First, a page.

Monday, 27 February 2017

Dropping in to Dropmore

At last I managed to see inside this lovely church, St Anne’s in Dropmore a few miles south of Beaconsfield.

It was a Friday morning and a platoon of ladies of the Parish where buffing every piece of woodwork and brass to greet the arrival of a new Vicar that coming  Sunday.

Inside the church porch is pinned this history of the church which gives some sense of the treasures therein.

George M. Fortescue, nephew of Lord Grenville who established Dropmore estate in 1792, founded St Anne’s Church, Dropmore, in 1865. 

He inherited the estate on the death of Bishop of Lady Grenville in 1864.  The Bishop of Oxford dedicated the church in 1866, and Dropmore became a parish in 1867.  The Fortescue family added the transept in 1877. 

Butterfield built both the church and transept.  Later alterations to the church included the placing of an organ on the site of the original vestry, and the building of a new vestry in 1911.  The later was constructed in memory of Sir John and Lady Anne Aird of Sheepcote Manor.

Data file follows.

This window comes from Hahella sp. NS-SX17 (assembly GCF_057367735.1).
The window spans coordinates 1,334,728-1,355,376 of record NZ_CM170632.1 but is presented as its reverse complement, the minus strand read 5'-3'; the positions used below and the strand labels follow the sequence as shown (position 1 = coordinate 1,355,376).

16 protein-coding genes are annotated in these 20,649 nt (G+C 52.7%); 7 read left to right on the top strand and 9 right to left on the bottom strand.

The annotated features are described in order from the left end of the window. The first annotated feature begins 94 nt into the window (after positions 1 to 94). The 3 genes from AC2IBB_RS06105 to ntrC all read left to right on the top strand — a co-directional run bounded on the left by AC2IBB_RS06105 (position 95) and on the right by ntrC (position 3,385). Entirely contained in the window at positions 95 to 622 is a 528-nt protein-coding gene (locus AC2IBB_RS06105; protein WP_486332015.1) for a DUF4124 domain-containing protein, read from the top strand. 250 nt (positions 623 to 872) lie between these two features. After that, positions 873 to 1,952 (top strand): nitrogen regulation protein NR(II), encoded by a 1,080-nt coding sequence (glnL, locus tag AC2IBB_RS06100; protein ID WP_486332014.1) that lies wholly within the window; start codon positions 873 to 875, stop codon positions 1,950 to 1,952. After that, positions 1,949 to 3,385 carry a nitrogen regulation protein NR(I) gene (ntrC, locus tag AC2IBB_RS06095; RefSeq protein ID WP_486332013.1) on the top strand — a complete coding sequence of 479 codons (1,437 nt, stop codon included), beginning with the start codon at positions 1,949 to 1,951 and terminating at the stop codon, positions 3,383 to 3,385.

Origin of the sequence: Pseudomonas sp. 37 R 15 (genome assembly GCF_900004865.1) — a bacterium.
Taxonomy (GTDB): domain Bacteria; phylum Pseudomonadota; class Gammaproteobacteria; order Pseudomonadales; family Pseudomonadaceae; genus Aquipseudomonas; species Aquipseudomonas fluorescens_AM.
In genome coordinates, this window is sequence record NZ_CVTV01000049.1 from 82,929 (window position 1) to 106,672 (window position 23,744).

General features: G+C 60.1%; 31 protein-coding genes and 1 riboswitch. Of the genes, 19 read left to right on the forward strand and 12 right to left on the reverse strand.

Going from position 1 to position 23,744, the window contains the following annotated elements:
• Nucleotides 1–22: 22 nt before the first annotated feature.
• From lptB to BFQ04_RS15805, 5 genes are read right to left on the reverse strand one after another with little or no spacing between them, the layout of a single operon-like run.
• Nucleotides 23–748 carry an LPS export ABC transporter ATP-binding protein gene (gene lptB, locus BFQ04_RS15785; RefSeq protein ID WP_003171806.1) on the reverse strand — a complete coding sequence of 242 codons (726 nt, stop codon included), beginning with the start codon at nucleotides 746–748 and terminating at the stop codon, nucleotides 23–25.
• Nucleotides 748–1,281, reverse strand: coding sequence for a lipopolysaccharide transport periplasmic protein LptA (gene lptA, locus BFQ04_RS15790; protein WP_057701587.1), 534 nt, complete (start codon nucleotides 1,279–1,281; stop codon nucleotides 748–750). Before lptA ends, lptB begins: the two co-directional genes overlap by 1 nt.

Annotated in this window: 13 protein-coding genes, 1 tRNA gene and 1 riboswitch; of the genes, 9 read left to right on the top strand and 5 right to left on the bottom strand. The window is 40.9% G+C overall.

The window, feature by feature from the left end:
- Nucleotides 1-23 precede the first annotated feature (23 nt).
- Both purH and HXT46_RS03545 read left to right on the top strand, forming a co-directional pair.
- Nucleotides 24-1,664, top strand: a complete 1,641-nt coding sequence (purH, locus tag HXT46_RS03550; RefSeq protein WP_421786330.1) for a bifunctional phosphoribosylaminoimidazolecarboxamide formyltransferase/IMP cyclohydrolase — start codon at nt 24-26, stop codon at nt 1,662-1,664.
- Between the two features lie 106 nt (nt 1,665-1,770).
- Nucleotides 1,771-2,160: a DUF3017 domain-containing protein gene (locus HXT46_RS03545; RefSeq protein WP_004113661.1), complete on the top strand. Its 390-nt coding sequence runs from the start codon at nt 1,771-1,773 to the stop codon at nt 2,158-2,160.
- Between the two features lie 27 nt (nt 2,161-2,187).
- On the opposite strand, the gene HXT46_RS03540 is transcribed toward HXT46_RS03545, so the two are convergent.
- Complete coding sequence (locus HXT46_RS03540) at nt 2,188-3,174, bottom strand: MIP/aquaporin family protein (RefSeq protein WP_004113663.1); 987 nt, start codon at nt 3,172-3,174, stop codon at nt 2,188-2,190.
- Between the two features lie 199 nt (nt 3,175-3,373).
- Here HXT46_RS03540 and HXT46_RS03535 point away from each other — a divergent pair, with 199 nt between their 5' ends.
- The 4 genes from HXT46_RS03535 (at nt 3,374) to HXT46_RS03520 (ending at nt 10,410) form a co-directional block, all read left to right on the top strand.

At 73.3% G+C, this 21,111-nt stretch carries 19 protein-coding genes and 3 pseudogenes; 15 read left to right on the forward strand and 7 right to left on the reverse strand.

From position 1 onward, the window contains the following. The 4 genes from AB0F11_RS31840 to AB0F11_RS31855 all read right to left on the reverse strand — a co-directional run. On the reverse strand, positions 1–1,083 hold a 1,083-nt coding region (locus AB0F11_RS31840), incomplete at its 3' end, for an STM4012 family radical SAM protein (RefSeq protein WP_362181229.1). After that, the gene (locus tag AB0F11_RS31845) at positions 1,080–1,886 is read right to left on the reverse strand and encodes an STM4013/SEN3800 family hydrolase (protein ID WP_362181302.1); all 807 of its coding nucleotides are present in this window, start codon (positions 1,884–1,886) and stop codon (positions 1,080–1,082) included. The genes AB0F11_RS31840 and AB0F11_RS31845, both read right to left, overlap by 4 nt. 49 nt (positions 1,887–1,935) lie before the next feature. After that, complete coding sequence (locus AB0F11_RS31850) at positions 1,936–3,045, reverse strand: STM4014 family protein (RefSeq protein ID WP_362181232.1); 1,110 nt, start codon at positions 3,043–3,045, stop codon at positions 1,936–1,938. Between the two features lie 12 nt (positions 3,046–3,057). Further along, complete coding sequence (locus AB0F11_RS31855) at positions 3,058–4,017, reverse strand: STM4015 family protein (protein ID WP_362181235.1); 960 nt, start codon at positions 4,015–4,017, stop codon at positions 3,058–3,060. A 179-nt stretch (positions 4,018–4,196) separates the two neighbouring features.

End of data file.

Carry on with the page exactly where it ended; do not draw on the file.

Features of interest in the church include the east window, which is the original, dating from 1866.  Another interesting stained glass window, by William Morris and Company, is to be found in the vestry. 

The Lord Courtauld-Thompson window is a good example of more modern stained glass work, depicting his varied connections and Dorneywood, which he left to the nation and is now used as a residence by the Chancellor of the Exchequer.  The window is dedicated to Lord Courtauld-Thompson, his father, his sister Winifred, his sister Elspeth and her husband, Kenneth Grahame, author of Wind in the Willows.  The inkwell and Quill denote his occupation as a writer.

Memorials inside the church, and tomb and vault in the churchyard, show the association with the church of later owners of the Dropmore estate, the Berry family, the head of whom was Lord Kemsley of newspaper fame.